Taylor Wimpey records bumper annual profit following house price growth
Taylor Wimpey profits soar on house price growth but builder joins peers with warning on weaker order book
- The housebuilding giant reported annual profit jumped by 15.9% to £643.6m
- Taylor Wimpey warned it could finish building over a third fewer homes in 2022
- Last September’s controversial mini-budget badly impacted new property sales
Taylor Wimpey’s profits soared last year but the housebuilder has flagged a much weaker order book as the UK housing market continues to soften.
The housebuilding giant reported profit growth of 15.9 per cent to £643.6million as higher average property sale prices offset a slight drop in new builds and growing construction costs.
Trading for most of 2022 remained strong as Britons continued to take advantage of cheap lending to purchase new homes, despite inflationary pressures and successive interest rate hikes by the Bank of England.
Positive: Taylor Wimpey reported profit jumped by 15.9 per cent to £643.6million as higher average property sale prices offset a slight drop in new builds and growing construction costs
But former Prime Minister Liz Truss’s controversial ‘mini-budget’ in September led to soaring mortgage rates, further sapping consumer confidence and severely impacting new home sales.
Even with mortgage rates improving in recent months, Taylor Wimpey said its weekly net private sales rate as of last Sunday was 0.62 per outlet, compared to 1.02 at the equivalent period last year.
Meanwhile, its forward order book, not counting joint ventures, was £1.94billion and 8,078 properties, against £2.9billion and 10,934 houses the previous February.
The FTSE 100 company warned it could finish constructing more than a third fewer homes this year under current market conditions and planning restrictions.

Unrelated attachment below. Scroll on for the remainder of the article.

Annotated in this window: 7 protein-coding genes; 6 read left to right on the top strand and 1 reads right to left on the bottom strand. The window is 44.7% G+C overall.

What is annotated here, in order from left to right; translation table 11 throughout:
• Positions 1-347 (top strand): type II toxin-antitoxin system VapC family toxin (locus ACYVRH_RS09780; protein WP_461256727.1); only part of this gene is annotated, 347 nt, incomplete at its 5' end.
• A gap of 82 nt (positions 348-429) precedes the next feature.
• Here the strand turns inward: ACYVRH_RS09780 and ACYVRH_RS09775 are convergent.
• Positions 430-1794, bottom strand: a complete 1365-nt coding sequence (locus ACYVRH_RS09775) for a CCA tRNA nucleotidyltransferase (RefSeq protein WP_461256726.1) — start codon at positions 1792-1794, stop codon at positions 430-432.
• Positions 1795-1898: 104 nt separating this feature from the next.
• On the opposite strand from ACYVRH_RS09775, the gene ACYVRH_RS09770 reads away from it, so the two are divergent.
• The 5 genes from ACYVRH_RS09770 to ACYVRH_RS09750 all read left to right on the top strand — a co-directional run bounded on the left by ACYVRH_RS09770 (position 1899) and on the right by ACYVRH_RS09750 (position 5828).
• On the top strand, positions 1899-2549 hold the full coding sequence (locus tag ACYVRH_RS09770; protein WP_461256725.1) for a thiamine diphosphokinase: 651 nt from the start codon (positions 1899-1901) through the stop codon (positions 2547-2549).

‘As previously announced, our reservation rate is significantly lower than in recent years as affordability concerns weigh, particularly for first-time buyers, and we have reflected this in our build programmes for the year,’ the firm told investors.
Fellow housebuilder Persimmon said on Wednesday that it might construct as few as 8,000 properties in 2023, having assembled more than 14,000 last year.
On the same day, figures from Nationwide Building Society showed that UK house prices dropped by 1.1 per cent in the 12 months ending February, the first annual fall in about a decade.
The Bank of England also revealed that the number of mortgage approvals in January declined for the fifth successive month to its lowest level since the 2008/09 global financial crisis.
Victoria Scholar, Interactive Investor’s head of investment, said the homebuilding sector was ‘facing a perfect storm from weak consumer confidence, the fallout from last year’s mini-budget chaos, declining real wages, rising mortgages rates on the back of the Bank of England’s tightening path and softening house prices’.
Yet Taylor Wimpey’s strong Covid-era performance has left it in a healthy financial position, with net cash of £863million in December even after handing £474million to investors via dividends and share buybacks during the year.
Taylor Wimpey shares were down 0.25 per cent at 118.45p on Thursday morning, meaning they have slumped by about 39 per cent since the pandemic began.
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